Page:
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Tooele base to demonstrate alternatives to burning nerve gas

Even while the Army's gigantic incinerator is busy destroying weapons filled with nerve gas, another base in the Tooele County desert is preparing to demonstrate alternative ways to get rid of the toxic bombs and ton containers of agent - without burning the chemicals.

The Chemical Agent Munitions Disposal System (CAMDS), located near the $600 million incinerator, is being readied to test experimental technologies to destroy nerve agent, said its commander, Lt. Col. Don Killgore. He spoke with the Deseret News during a meeting of the "Dialogue" group of the government's Assembled Chemical Weapons Assessment program.The Dialogue group drew scores of experts and activists from across the country to the Salt Lake Hilton for meetings that concluded Wednesday. The group will help decide which of several technologies should be studied as possible alternatives to burning nerve agent.

Opponents of incineration have said it is unnecessarily dangerous. While Congress has mandated that America's estimated 31,495 tons of chemical weapons must be destroyed at the nine sites where they are stored, the public outcry against incineration prompted Congress to pass laws forbidding that method at two of them, at Pueblo, Colo., and Blue Grass, Ky.

As a result, the government is investing $40 million in assessing other ways to destroy agent, such as using caustic material to break down the deadly compounds.

CAMDS is a good choice to test some of the alternatives because it was the country's prototype facility for the destruction of chemical weapons. It processed GB nerve agent from 1979 to 1981.

"We don't know the scope yet of what we may get" in the way of technologies to test, Killgore said. "I can tell you that we have gotten $500,000" to begin the process.

The money came from the program manager for chemical demilitarization, Assembled Chemical Weapons Assessment.

"We still have that testing area," Killgore said. The funding will "go into taking all of that old equipment out and have that ready for a testing area" to try out the alternatives to incineration.

Assuming CAMDS gets approval for the tests, it should carry out the demonstrations from July through December. Federal experts are supposed to tell Congress in December which methods are best. "It's a very aggressive schedule," he said.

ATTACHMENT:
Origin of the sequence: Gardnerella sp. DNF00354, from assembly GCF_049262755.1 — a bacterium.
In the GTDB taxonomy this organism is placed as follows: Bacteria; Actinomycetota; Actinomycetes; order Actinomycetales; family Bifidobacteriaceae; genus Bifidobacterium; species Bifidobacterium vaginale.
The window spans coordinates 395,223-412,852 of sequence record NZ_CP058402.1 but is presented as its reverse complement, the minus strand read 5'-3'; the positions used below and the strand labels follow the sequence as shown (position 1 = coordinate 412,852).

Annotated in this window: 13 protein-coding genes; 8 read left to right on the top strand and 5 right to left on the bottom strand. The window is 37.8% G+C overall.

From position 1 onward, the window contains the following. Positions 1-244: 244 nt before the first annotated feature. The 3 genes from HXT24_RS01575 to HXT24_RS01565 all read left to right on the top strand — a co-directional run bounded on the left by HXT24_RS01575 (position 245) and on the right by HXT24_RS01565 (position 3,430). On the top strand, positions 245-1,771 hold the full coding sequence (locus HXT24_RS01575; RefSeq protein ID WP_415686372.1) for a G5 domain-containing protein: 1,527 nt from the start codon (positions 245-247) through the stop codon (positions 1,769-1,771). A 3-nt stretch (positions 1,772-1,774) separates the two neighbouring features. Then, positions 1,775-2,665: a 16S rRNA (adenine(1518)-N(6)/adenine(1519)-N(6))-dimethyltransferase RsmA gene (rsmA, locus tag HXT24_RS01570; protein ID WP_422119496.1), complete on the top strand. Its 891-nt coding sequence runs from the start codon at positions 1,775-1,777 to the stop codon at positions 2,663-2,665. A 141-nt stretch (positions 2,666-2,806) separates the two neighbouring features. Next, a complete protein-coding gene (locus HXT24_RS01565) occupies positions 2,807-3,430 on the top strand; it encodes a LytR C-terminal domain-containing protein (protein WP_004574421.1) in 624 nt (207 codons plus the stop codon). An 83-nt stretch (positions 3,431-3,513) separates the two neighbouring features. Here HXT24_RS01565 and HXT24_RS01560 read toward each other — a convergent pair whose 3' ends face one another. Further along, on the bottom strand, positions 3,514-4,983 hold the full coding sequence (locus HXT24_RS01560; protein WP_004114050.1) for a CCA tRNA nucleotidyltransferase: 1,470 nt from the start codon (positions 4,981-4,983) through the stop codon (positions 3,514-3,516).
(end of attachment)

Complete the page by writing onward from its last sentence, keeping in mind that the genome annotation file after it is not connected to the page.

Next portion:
Besides the labs, CAMDS already has two cubicles that are specially designed to safely handle explosive munitions.

The half-million-dollar funding does not cover cost of new equipment, according to Killgore. It is being used to clean out equipment that has been idle for the past 15 years, making room for the new processes.

The facility must be free of nerve agent from the earlier work. It must have new power and water lines. Pipes to carry decontamination fluid must be installed. A ventilation system will be brought up to par. An air lock is being built. Old chemical tanks must be cut apart and carried out.

"It looks like a jungle now," with pipes and aging equipment that must be removed, Killgore said.

CAMDS has 178 government employees and 88 full-time civilian contractors. When experts begin testing alternative technologies, the number of contract employees is expected to swell.

Meanwhile, Col. Edward A. Fisher of Aberdeen Proving Ground, the deputy manager of business for the Program Manager for Chemical Demilitarization, said the incinerator was shut down for maintenance until recently. "But last Friday we began processing ton containers of GB" nerve agent.

The plant is awaiting permission from the Environmental Protection Agency to resume destruction of M55 rockets. The rockets' shipping tubes contain PCBs, dangerous chemicals whose destruction requires special EPA approval.

Tooele is the location of about 70 percent of the country's chemical weapons. So far the incinerator has destroyed more than 1,161 tons of nerve agent, out of an original stockpile of 13,616 tons.